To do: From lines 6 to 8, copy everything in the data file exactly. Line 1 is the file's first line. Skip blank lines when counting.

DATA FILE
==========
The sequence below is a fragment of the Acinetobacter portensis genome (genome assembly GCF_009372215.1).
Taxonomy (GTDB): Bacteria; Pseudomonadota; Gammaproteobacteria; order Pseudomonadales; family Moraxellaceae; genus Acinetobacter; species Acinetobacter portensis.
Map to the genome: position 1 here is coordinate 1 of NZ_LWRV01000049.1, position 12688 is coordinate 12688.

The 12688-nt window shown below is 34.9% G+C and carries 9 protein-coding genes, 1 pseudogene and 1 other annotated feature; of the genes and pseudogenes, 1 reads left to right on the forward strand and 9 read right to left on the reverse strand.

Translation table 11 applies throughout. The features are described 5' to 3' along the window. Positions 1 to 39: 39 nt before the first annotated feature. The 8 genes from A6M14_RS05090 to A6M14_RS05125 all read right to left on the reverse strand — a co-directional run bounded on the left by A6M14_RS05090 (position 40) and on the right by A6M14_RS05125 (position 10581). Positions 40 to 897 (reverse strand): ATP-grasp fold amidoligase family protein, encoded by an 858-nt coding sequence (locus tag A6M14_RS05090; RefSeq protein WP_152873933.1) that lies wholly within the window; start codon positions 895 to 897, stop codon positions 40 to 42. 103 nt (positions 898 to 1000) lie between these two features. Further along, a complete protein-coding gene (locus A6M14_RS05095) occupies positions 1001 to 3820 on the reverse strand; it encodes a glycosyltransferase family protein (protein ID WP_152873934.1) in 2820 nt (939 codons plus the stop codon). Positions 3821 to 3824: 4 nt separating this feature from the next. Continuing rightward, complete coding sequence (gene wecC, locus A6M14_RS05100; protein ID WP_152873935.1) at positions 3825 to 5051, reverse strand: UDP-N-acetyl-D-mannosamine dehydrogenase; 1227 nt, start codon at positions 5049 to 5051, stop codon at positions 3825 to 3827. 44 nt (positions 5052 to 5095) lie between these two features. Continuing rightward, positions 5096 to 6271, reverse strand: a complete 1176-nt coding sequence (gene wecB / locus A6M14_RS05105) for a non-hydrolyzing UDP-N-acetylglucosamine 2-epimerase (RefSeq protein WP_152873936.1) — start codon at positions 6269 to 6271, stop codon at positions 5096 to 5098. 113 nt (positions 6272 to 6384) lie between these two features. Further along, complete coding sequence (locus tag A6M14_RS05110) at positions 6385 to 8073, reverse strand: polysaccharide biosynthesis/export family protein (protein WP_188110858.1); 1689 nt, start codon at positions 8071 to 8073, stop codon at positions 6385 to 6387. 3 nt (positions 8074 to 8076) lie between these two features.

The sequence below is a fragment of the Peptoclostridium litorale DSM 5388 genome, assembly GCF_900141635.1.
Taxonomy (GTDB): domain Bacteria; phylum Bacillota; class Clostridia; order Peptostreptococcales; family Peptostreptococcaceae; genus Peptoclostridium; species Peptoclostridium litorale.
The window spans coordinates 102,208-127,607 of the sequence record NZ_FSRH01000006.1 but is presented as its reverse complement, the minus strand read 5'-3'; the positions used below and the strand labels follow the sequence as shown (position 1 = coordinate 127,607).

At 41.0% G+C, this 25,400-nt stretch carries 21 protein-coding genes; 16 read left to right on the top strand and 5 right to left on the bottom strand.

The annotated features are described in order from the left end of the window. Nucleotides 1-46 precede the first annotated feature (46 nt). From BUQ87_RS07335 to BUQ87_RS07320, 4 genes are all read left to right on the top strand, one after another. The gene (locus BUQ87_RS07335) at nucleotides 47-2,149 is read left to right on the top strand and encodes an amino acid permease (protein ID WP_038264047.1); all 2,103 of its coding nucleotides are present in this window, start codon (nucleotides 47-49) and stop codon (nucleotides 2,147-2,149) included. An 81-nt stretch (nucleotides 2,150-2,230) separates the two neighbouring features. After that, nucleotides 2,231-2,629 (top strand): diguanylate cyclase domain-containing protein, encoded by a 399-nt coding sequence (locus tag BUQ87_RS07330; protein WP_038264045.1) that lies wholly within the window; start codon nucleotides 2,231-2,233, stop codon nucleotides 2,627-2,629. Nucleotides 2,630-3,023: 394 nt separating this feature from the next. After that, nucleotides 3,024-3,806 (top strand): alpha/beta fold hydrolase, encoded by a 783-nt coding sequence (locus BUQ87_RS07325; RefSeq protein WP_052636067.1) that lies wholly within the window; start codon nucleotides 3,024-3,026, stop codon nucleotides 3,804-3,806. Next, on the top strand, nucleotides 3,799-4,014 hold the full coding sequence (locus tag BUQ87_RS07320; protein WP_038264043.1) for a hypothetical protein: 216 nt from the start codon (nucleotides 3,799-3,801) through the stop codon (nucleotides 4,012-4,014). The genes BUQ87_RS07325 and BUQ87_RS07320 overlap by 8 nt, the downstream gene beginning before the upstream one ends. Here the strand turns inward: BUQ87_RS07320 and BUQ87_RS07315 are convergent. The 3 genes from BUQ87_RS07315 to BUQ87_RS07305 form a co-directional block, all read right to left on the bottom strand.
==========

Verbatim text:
The sequence below is a fragment of the Peptoclostridium litorale DSM 5388 genome, assembly GCF_900141635.1.
Taxonomy (GTDB): domain Bacteria; phylum Bacillota; class Clostridia; order Peptostreptococcales; family Peptostreptococcaceae; genus Peptoclostridium; species Peptoclostridium litorale.
The window spans coordinates 102,208-127,607 of the sequence record NZ_FSRH01000006.1 but is presented as its reverse complement, the minus strand read 5'-3'; the positions used below and the strand labels follow the sequence as shown (position 1 = coordinate 127,607).